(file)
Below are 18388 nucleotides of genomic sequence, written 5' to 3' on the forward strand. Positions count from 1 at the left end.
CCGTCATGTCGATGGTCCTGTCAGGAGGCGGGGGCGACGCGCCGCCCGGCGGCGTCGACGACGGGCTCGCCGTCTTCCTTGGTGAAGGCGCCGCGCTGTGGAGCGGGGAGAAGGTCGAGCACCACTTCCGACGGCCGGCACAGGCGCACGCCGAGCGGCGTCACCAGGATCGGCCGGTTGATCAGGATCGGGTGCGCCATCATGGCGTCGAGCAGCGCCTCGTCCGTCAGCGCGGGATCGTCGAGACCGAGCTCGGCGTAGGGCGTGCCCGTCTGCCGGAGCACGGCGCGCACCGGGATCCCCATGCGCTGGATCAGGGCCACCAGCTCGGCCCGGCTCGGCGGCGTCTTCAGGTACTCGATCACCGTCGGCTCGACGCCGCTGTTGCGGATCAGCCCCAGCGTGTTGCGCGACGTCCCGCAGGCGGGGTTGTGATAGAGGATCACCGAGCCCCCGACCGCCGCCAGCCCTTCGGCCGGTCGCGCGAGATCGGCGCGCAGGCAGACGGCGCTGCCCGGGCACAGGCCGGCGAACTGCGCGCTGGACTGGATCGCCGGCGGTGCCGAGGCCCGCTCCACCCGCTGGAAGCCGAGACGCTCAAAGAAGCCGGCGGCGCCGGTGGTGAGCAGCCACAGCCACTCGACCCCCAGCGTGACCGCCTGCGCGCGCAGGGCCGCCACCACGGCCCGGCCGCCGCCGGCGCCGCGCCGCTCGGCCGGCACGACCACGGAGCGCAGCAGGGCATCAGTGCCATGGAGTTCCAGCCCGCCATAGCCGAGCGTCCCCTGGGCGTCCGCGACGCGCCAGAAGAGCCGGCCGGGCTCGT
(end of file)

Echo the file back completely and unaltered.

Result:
Below are 18388 nucleotides of genomic sequence, written 5' to 3' on the forward strand. Positions count from 1 at the left end.
CCGTCATGTCGATGGTCCTGTCAGGAGGCGGGGGCGACGCGCCGCCCGGCGGCGTCGACGACGGGCTCGCCGTCTTCCTTGGTGAAGGCGCCGCGCTGTGGAGCGGGGAGAAGGTCGAGCACCACTTCCGACGGCCGGCACAGGCGCACGCCGAGCGGCGTCACCAGGATCGGCCGGTTGATCAGGATCGGGTGCGCCATCATGGCGTCGAGCAGCGCCTCGTCCGTCAGCGCGGGATCGTCGAGACCGAGCTCGGCGTAGGGCGTGCCCGTCTGCCGGAGCACGGCGCGCACCGGGATCCCCATGCGCTGGATCAGGGCCACCAGCTCGGCCCGGCTCGGCGGCGTCTTCAGGTACTCGATCACCGTCGGCTCGACGCCGCTGTTGCGGATCAGCCCCAGCGTGTTGCGCGACGTCCCGCAGGCGGGGTTGTGATAGAGGATCACCGAGCCCCCGACCGCCGCCAGCCCTTCGGCCGGTCGCGCGAGATCGGCGCGCAGGCAGACGGCGCTGCCCGGGCACAGGCCGGCGAACTGCGCGCTGGACTGGATCGCCGGCGGTGCCGAGGCCCGCTCCACCCGCTGGAAGCCGAGACGCTCAAAGAAGCCGGCGGCGCCGGTGGTGAGCAGCCACAGCCACTCGACCCCCAGCGTGACCGCCTGCGCGCGCAGGGCCGCCACCACGGCCCGGCCGCCGCCGGCGCCGCGCCGCTCGGCCGGCACGACCACGGAGCGCAGCAGGGCATCAGTGCCATGGAGTTCCAGCCCGCCATAGCCGAGCGTCCCCTGGGCGTCCGCGACGCGCCAGAAGAGCCGGCCGGGCTCGT